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Why Wood Is One of the Most Eco-Friendly Materials

Log trunks pile, the logging timber forest wood industry.

Climate change and responsible building is an important topic right now, especially when you’re considering a green construction project. An increasing consideration is whether your choice in materials hurt the environment and if they are sustainable or renewable. All of these questions are important and, when it comes to wood, you can rest assured that using it doesn’t negatively affect the climate. In fact, wood remains one of the most bountiful and versatile building materials, providing many benefits that are not found in other building materials such as steel, plastic or concrete.

North American Forests are Increasing and Expanding

There is a misconception that lumber companies contribute to deforestation — and it is a serious problem in some areas that cut down trees so the land can be used for alternative purposes. But responsible growers and lumber businesses are in agreement with outdoor adventurers: forests are beautiful assets. In the U.S., forests are considered stable and growing, with the main threat to them being wildfires. This is because lumberers who want to cultivate their businesses (and resources!) know that once a tree is cut down, it leaves space for another to be planted. Additionally, the rotating trunk of trees growing is an incentive for smaller landowners to keep harvesting their trees instead of making a one-time profit from developers.

There Is No Replacement for Wood

In recent years, there’s been a fascination with bamboo and the presumption that it’s impact on the environment and construction is far above that of wood. Don’t misunderstand — bamboo is a useful crop, especially on poor quality land, that grows and regenerates quickly. However, bamboo’s growth potential makes it an unwieldy, needy crop to tend. Similarly, given the faster rotation of bamboo, it could be argued that it has a bigger impact on the environment than wood. Quicker turnover means more synthetic fertilizers and pesticides used and released into the air. Trees, on the other hand, have a longer life cycle and their continued use in construction have led to a reduction in CO2 emissions, when chosen over less efficient materials. Not to mention, the variety of trees that can be turned into construction materials is vast, meaning builders are not relying (and depleting) a single species.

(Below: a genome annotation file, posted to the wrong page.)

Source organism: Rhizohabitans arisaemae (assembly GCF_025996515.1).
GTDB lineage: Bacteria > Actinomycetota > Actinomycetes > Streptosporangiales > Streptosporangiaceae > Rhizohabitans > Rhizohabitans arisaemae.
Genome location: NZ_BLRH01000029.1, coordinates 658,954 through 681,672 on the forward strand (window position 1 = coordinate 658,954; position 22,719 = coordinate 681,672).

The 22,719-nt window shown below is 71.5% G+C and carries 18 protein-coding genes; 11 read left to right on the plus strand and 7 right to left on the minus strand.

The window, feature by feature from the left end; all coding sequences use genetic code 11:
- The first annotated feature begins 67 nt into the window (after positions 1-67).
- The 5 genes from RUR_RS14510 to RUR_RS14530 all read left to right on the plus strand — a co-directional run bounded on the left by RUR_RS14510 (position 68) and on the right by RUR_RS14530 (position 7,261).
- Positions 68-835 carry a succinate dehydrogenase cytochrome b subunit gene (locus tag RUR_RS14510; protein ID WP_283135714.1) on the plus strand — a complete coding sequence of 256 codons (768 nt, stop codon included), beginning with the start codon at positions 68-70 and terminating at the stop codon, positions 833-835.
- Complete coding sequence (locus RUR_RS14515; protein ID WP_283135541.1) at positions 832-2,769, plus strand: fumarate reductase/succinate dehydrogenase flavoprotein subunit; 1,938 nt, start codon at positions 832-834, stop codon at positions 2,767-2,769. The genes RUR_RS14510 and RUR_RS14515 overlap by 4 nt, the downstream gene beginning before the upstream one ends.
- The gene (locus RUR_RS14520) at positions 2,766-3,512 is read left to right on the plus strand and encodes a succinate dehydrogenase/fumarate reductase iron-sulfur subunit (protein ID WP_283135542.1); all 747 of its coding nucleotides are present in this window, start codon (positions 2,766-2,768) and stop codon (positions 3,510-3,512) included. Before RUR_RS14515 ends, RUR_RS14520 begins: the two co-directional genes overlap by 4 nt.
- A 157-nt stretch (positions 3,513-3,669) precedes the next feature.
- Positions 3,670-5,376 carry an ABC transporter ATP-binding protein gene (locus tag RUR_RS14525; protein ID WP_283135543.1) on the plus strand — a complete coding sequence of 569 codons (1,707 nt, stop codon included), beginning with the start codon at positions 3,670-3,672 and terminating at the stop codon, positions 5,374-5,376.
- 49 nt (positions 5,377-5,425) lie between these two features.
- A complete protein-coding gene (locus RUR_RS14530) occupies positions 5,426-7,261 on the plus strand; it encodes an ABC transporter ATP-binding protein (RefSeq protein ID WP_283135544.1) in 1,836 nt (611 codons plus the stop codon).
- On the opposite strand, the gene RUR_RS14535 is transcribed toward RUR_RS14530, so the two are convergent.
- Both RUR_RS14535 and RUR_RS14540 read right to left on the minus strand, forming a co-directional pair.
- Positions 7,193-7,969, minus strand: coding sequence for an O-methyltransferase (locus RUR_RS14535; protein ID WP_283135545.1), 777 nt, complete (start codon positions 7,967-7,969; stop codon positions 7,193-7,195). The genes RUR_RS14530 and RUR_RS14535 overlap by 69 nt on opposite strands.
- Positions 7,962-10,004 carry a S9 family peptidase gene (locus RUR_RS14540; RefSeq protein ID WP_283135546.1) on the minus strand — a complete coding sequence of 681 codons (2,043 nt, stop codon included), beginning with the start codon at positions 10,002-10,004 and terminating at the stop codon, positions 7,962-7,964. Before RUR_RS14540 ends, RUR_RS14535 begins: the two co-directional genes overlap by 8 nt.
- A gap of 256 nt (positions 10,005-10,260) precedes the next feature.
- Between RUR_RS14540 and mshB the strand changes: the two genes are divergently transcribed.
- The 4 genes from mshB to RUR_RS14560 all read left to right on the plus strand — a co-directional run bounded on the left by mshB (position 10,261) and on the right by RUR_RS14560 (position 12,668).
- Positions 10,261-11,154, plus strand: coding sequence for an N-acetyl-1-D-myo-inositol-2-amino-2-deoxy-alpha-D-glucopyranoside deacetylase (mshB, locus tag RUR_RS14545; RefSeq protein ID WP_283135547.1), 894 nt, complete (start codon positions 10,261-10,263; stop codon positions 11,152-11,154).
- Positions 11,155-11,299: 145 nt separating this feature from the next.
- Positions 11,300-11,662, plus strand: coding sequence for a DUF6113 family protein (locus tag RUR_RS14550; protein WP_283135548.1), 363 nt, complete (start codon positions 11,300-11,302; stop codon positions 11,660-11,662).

Mass Timber is Massively Popular

In recent years, mass timber or structural timber has been adopted by more U.S.-based builders after it was added to the International Building Code And gaining acclaim both for its architectural qualities and for its potential to help decarbonize the building sector. What is mass timber? On the most basic note, it’s like matured-Lincoln logs. The process involved putting pieces of soft wood, like pine or spruce, together to form larger pieces. Mass timber can also become laminated lumber, giving builders new options outside of the standard two-by-four when planning a project. Builders are subject to their localities’ building codes, so developing new wood-based options allows for more than just creative construction. They can also make better use of renewable materials rather than look to man-made options that, while suitable for very specific structures, are developing in factories more damaging to the atmosphere than the cutting and processing of lumber.

So even for the greatest friends of forests, wood remains one of the most eco-friendly, durable, and reliable materials to build with — especially when choosing lumber from a company whose eyes are on the environment. If you’re ready to start your next project, our team is standing by to help you decide on which responsibly-sourced materials are best for your specific needs.